Archbishop Naumann said normally he would rejoice at a Catholic having such a prestigious position, but not in this case. "Now she is joining Vice President [Joseph] Biden, [House] Speaker [Nancy] Pelosi and a whole raft of others in the Senate and Congress, which I think are sending very confusing messages," he told CatholicAction.org.
The issue of pro-choice politicians taking Communion after being instructed to abstain was highlighted during Pope Benedict XVI's visit to the United States last year. Sen. John Kerry, Massachusetts Democrat, was photographed taking Communion during the papal Mass with 46,000 in attendance at Nationals Park. During the 2004 presidential campaign, several bishops - including Archbishop Burke, who was then stationed in St. Louis - told him not to do so in their respective dioceses.
Sen. Christopher J. Dodd, Connecticut Democrat, and Sen. Edward M. Kennedy, Massachusetts Democrat, also took Communion, according to published photos or eyewitnesses. Neither pro-choice senator had received public instruction to abstain.
Cardinal Edward Egan of New York revealed in April that he had asked Rudolph W. Giuliani not to take Communion after the Republican former New York mayor did so during a papal Mass in Manhattan.
The nation's bishops are split over how far to go in enforcing Canon 915, the church law that deals with who may take Communion. It says: "Those who have been excommunicated or interdicted after the imposition or declaration of the penalty and others obstinately persevering in manifest grave sin, are not to be admitted to Holy Communion."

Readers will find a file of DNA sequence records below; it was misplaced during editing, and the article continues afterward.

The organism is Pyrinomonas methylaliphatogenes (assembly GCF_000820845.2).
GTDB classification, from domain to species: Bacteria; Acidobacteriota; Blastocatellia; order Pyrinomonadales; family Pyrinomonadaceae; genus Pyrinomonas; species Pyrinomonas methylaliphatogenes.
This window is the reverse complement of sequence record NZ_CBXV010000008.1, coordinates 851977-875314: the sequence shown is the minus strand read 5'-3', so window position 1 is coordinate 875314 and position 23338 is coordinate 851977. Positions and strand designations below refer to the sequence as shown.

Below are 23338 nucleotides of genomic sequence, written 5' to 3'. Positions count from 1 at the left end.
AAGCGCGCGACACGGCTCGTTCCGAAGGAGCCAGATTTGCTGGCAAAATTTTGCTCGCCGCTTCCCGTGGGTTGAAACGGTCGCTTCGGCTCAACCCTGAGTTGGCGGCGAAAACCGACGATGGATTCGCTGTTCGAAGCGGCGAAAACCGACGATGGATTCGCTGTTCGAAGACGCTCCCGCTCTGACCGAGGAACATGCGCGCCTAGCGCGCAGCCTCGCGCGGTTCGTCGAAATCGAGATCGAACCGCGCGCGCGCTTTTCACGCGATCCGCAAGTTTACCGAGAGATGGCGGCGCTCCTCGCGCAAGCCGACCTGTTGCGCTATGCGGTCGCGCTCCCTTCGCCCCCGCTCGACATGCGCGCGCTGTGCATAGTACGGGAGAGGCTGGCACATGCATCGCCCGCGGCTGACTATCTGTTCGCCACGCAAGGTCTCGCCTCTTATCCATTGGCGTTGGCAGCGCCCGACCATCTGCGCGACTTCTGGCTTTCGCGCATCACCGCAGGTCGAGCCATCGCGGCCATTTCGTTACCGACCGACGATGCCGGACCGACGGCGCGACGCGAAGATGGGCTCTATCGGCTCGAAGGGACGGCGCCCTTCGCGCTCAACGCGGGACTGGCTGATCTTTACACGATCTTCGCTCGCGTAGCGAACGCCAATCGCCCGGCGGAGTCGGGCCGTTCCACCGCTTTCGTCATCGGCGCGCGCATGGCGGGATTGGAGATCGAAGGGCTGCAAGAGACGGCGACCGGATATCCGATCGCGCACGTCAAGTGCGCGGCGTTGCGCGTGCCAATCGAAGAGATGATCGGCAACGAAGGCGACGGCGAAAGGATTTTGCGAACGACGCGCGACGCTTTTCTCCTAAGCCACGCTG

The first part concerns Catholics who have been excommunicated or placed under interdict - both formal procedures that are rare but considered a legally binding "ban" on a person.
The second mentions those who "publicly and obstinately remain in manifest grave sin." In that case, the primary burden is on the person to abstain from the sacrament.
The Rev. Lawrence DiNardo, who served as Archbishop Wuerl's chief canon attorney during the archbishop's 18-year tenure in Pittsburgh before being transferred to Washington in 2006, said he expects his former boss to wait until Mrs. Sebelius is confirmed as HHS secretary before doing anything.
"I am sure this crossed his mind, but the issue has not yet arisen, so anything said is speculative," he said.
Archbishop Wuerl "is a very loyal person to the church, very thoughtful, very pastoral," he added. "He'll take all different issues into consideration as he makes a judgment. He always tries to make everything a teachable moment."
Julia Duin is the Times’ religion editor. She has a master’s degree in religion from Trinity School for Ministry (an Episcopal seminary) and has covered the beat for three decades. Before coming to The Washington Times, she worked for five newspapers, including a stint as a religion writer for the Houston Chronicle and a year as city editor at the ...